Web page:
My problem with the book is that it seems to do everything at once and nothing properly. It spans the whole range from evangelising web standards to the clueless through to technical examples of browser hacks with the nitty gritty HTML given right there. (Actually XHTML because Mr Zeldman seems to be an XHTML zealot, even though that difference seems to distract from his main point rather than helping it.) While it’s laudable to attempt spanning such a wide range of topics, a book of less than 400 pages cannot do that satisfactorily, particularly in the chatty style it is written in. As a consequence many topics aren’t covered fully or are just mentioned. Even worse, many of the more advanced topics are merely mentioned in a single sentence and ‘covered’ by giving a link - printed in a monospaced typeface - in the text.

I keep wondering who is the target group of the book. As it only sketches the issue which you need to know about to actually do web design, it seems to be made mainly for the pointy haired bosses who need to ‘know’ about a topic and put the book back on their shelf after skimming the first few chapters. And that would be a waste.

I didn’t like the general style of the book either. It seems quite unfocused and arbitrary. I’ll list a few more oddities I noticed:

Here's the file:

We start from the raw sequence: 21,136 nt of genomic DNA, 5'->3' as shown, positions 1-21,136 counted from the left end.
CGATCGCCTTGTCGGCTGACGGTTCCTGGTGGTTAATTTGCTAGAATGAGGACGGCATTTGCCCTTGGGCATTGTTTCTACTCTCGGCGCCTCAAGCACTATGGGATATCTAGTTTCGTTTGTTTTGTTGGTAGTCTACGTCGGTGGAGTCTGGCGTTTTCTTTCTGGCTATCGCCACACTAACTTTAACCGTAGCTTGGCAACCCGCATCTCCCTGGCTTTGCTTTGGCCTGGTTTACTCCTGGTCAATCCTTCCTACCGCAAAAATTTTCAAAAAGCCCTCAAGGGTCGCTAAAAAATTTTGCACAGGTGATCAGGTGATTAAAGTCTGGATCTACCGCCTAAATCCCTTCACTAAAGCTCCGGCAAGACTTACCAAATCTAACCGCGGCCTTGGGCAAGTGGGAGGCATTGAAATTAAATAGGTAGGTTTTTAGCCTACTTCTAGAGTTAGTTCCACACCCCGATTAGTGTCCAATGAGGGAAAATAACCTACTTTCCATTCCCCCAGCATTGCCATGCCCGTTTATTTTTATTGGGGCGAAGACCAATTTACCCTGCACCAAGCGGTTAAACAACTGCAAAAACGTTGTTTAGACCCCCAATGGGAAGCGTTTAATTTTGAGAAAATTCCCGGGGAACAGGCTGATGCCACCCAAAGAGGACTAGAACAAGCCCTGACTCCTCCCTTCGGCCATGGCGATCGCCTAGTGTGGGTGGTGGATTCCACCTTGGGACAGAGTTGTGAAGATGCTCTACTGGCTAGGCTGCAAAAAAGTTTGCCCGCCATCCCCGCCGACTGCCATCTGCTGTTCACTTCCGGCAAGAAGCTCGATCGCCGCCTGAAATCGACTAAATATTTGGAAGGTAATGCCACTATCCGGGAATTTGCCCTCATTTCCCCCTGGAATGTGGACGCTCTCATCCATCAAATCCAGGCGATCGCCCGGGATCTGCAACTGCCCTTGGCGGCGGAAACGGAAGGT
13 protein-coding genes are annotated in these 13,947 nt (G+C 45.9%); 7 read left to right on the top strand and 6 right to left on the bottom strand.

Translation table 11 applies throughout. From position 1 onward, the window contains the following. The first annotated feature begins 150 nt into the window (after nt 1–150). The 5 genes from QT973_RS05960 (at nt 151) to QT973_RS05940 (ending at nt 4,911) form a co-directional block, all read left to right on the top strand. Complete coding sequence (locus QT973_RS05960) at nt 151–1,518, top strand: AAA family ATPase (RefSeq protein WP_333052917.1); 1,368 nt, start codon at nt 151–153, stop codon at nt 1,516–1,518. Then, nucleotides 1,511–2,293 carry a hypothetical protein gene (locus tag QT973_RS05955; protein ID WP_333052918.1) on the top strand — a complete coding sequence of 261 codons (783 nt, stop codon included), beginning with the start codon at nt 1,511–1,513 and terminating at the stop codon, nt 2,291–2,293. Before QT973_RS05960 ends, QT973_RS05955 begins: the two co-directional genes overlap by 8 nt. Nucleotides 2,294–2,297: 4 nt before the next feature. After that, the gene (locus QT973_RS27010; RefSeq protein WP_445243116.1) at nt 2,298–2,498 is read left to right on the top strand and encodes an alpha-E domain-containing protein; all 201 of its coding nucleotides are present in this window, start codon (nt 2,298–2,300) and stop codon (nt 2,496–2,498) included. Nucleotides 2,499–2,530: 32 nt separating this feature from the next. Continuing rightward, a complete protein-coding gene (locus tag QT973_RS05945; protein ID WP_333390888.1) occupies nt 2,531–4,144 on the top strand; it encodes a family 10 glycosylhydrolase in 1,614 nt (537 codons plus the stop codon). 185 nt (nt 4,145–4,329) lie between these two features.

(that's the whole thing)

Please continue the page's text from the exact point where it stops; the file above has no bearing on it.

Drawing claimed to reflect what margins and paddings do in the box model

And those are just the things which really irked me while reading the book. It’s full of superfluous chattiness. And in many places it feels quite condescending in the way it treats the reader like a stupid little kid who needs to be guided. Instead of saying that was wrong for these reasons, it’s better to do it this way, it goes on and on telling stories about how people or we have always done things in this or that way and how in this flashy new world it’s much better to do it in another way. Particularly because Mr Zeldman himself or some of his friends have done it in that way in their latest redesign. If I cared about their latest redesign I’m sure I’d find a blog post to read about it and possibly learn what they did there. But in a book on web design I’d expect more neutral facts and less chattiness.

The sad thing is that the general quality of HTML books is so low that Designing with Web Standards isn’t as bad in comparison as the carefully selected quotes above may make it look.

[Buy at amazon .com, .uk, .de]

March 2, 2008, 16:13

Tagged as book, css, html, jeffrey zeldman, web design.


Comment by Roland: User icon

The Oxford English Dictionary says that “output” has been a verb since the 14th century.

March 2, 2008, 21:06

Comment by Dave2: User icon

And, while you’re correcting things…

“Sidebar” is actually used correctly. Before it was a term applied to a side-section of a web site, it was a legal term for an “aside” (side conversation) that lawyers have with the judge independent of the jury. When lawyer shows (like “L.A. Law”) started becoming popular in the US, their terminology started working their way into general conversation. So a “sidebar” simply means a conversation that’s relevant to, but aside from, the main conversation.

That being said, I enjoyed the first edition of Zeldman’s book. :-)